Warthane – Black Divine Review

Warthane - Black Divine Warthane popped up on my radar in 2008. Despite them being based in Johannesburg some 1,600 kilometers away from me in Cape Town, I’ve had ample opportunities to see them perform at various clubs and festivals in a number of cities at fairly regular, but well-spaced intervals over the last 4 years or so. This has given me a nice perspective of the bands development. I’ve also happened across some previous recordings, which were not what I’d call extraordinary. What I would say certainly is extraordinary that I’ve picked up on about this band since I’ve been following them is just how hard working they are. It would seem to me that as of late that all this hard work has been well invested.

Black Divine (Grim Music – 2011) is the band’s second album, released just a few weeks ago on 10 December, 2011 and it speaks absolute volumes on the band’s development since The Gallows Are Calling, recorded back in 2008. What also cannot be overlooked is the bands impressive visual identity overhaul, including not only the graphic identity, but also stage attire. These guys and their new album look world class… but do they sound it?

I think the albums opening track, “Autumn’s Woe”, should answer that question well enough. It begins quite abruptly – with a no-nonsense black metal feel – leaving out any fluffy drawn out intro ditties (the likes of which seem almost a trend with releases these days). It sounds huge! Probably because the band has taken the same approach which has resulted in other great sounding releases come out of South Africa in 2011: international-standard post production! It’s no secret that experience in mixing and mastering for the genre is sorely lacking in the local scene, resulting in many a sub-international-standard release, but there’s nothing wrong with our local studios. One studio which has been producing great results for many rock and metal bands over the years is B# Studios, and the album was tracked and mixed there, and then shipped off to Cutting Room Studios, Sweden, for the magic touches that can’t seem to be found locally. And the proof is in the pudding!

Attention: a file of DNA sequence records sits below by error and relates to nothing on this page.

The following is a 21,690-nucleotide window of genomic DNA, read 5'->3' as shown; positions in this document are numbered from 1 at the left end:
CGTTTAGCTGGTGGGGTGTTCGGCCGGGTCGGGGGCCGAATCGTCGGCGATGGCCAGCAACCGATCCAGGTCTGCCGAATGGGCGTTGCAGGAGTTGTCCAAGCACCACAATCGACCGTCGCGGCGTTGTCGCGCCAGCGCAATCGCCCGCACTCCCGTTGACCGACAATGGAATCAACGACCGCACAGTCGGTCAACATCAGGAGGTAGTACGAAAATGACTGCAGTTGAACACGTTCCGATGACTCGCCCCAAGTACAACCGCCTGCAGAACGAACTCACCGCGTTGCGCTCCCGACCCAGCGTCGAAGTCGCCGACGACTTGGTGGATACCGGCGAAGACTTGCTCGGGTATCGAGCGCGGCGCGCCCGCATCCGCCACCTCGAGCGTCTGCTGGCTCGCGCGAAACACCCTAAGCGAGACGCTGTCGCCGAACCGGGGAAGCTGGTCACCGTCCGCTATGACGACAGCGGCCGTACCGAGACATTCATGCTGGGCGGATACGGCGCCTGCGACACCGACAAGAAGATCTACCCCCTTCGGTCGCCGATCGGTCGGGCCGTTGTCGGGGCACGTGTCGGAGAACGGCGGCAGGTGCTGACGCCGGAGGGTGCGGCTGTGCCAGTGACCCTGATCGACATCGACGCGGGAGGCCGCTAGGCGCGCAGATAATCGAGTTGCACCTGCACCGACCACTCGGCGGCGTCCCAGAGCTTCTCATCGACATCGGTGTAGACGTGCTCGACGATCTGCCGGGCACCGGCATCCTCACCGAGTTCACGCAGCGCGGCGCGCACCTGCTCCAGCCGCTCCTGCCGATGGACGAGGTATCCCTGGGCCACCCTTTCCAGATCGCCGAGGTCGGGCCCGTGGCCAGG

Warthane Anyhow, back to the songs – “Autumn’s Woe” is a fantastic choice for an opener. It takes the listener on a journey through pretty much every dynamic of the band’s sound right from the word go, and keeps the ear drawn in. The second track lives up to the bands claim of being blackened thrash with a choppy-chuggy riff to lure the ear (and headbang o’meter) in, and just evolves from there. The following tracks provide plenty of happy heavy metal listening, but by number six or so I begin feeling a yearning for the same dynamic range as demonstrated in the opener. Track seven, titled “Illumination of God and Lucifer”, does it for me with what is possibly the most memorable guitar hook on the album! It’s as though this, at track seven, represents something of a turning point in the album to a new level of sophistication – and continues through the next two tracks to the albums conclusion, with each song having a major hook of some sort: be it a particularly nifty guitar piece, or the female guest vocals provided by Heike Van Dominic (ex-Inferium; who, incidentally, is also the lady responsible for the fantastic album design), or even just some atmospheric accompaniments – but especially in that the band does not borrow the same tricks used in one song for another. I think my absolute favourite has to be the last track “Betrothed Black Winters Dawn”, which appeals to my own liking for slower, doomier stuff, and just provides a really nice sense of closure as well. I would have to conclude that Warthane‘s Black Divine lives up to its namesake. It is both Black and Divine.

Nazar Berezovsky memorial inside the album sleeve

Black Divine is available now for digital download Warthane’s Reverbnation store.

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